Romaniello now takes over the helm from editor-in-chief Fabio López Lázaro. Professor López Lázaro, from the University of Hawai‘i, edited the journal from 2014 to 2019 along with co-editors Kerry Ward from Rice University and Cátia Antunes from Leiden University. Michele Louro from Salem State University served as managing editor and Wensheng Wang from the University of Hawai‘i as Book Reviews Coordinating Editor.

The Journal of World History, which recently celebrated its 30th anniversary, has long been the leading research journal in the field of world history, often featuring approaches to economic and world systems. Looking ahead, Romaniello sees the opportunity for the Journal of World History to further include the scholarship of other comparative and transnational subfields of history, including medical, environmental, and social and gender history.

Prior to Weber, Romaniello spent eleven years at the University of Hawai‘i, where he was promoted to full professor. He has published two monographs,  Enterprising Empires: Russia and Britain in Eighteenth-Century Eurasia (Cambridge University Press, 2019) and The Elusive Empire: Kazan and the Creation of Russia, 1552-1671 (University of Wisconsin Press, 2012), and is currently finishing a monograph on a study of health and illness in the Russian Empire, examining state regulation of colonial bodies. He is also the co-editor of four volumes of collected essays, with two more currently in production, and twenty articles on a variety of topics, but particularly in commodities history and material culture, the history of medicine and knowledge exchanges, and colonialism. In addition to his previous work with the Journal of World History, Romaniello has served as editor at Sibirica: Interdisciplinary Journal of Siberia Studies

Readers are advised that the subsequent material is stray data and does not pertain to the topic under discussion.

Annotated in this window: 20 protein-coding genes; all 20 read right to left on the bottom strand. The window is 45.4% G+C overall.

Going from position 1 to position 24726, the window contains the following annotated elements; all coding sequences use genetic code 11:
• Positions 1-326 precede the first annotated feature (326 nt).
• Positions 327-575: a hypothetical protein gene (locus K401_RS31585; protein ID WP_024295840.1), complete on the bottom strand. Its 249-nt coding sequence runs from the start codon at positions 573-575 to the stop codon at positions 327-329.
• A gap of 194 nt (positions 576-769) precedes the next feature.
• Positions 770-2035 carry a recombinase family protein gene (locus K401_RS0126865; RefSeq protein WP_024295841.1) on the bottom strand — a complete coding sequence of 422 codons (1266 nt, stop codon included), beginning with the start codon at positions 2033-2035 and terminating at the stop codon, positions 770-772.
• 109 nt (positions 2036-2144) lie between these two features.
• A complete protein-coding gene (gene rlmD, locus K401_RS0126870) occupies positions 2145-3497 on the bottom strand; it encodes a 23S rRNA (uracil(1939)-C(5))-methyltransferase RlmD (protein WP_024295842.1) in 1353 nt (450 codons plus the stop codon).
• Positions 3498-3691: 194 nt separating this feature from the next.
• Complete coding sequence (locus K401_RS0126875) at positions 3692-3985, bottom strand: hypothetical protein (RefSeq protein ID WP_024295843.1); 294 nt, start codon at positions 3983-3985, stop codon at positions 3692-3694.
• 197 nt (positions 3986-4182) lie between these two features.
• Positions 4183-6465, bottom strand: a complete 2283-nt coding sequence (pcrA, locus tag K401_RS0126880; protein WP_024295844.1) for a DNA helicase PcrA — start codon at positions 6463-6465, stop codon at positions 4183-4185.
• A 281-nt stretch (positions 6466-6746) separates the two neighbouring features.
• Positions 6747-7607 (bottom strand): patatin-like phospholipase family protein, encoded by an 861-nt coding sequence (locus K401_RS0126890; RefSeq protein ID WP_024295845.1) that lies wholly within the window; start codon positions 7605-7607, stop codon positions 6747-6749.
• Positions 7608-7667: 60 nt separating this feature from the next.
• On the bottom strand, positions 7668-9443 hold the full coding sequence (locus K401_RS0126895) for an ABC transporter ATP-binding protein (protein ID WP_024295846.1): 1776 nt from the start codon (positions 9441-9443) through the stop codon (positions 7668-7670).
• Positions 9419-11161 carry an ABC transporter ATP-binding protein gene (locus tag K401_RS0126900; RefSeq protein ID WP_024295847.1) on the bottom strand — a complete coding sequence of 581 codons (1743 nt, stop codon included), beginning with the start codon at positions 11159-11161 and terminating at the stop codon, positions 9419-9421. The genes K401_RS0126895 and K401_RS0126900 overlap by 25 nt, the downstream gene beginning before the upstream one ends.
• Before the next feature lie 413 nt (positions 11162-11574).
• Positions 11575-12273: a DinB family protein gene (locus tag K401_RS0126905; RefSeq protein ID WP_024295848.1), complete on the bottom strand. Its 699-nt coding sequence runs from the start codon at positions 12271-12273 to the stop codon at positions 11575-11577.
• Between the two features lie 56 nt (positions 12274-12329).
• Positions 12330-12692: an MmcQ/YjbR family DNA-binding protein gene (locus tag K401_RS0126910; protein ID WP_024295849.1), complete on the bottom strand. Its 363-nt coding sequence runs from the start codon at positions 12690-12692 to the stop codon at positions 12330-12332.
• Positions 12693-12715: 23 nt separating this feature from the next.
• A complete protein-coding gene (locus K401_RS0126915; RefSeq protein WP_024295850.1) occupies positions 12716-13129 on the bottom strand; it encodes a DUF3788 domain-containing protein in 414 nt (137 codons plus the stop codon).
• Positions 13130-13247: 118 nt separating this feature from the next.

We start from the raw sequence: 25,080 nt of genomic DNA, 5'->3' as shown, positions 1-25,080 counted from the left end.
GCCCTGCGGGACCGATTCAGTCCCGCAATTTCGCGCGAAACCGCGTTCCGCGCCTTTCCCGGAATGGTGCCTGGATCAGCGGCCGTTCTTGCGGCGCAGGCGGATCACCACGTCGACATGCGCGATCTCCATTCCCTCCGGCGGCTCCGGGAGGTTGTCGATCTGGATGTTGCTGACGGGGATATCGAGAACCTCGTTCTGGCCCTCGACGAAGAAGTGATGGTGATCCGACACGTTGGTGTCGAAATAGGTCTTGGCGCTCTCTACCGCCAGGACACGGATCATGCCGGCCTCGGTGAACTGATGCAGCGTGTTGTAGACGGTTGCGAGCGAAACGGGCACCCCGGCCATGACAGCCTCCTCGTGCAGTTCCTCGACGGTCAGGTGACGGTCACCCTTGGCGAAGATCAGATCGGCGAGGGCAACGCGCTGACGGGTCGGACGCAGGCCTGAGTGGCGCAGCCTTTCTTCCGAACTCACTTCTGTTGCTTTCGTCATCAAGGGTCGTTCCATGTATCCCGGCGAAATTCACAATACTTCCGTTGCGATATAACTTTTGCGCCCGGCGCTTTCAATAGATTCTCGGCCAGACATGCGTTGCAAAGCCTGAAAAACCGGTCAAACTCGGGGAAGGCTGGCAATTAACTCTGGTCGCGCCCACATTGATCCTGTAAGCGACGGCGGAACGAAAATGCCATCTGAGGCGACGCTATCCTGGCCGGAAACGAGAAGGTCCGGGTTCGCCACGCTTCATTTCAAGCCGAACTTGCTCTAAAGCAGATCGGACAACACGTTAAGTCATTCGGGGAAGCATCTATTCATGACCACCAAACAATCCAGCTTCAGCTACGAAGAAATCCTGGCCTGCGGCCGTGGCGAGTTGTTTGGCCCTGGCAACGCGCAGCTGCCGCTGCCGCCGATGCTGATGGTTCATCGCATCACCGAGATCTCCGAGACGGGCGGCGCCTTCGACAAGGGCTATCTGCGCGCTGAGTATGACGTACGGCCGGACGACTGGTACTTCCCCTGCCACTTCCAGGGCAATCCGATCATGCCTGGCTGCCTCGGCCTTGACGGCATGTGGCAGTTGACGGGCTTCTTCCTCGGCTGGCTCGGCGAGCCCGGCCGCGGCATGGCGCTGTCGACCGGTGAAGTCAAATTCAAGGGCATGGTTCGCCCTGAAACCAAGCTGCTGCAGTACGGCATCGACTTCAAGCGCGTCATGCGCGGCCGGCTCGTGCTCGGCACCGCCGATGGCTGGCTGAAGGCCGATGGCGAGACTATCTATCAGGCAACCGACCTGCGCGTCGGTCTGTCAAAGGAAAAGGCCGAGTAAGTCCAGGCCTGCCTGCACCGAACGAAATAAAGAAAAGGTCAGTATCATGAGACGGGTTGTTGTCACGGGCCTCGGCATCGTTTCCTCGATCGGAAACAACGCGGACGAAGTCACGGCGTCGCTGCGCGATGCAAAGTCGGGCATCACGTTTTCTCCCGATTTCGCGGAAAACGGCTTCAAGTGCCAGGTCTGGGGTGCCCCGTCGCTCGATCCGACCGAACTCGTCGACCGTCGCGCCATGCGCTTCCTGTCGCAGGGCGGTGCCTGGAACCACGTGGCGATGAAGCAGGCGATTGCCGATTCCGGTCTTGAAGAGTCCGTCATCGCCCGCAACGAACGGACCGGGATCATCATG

The Journal of World History publishes research into historical questions requiring the investigation of evidence on a global, comparative, cross-cultural, or transnational scale. It is devoted to the study of phenomena that transcend the boundaries of single states, regions, or cultures, such as large-scale population movements, long-distance trade, cross-cultural technology transfers, and the transnational spread of ideas. Individual subscription is by membership in the World History Association.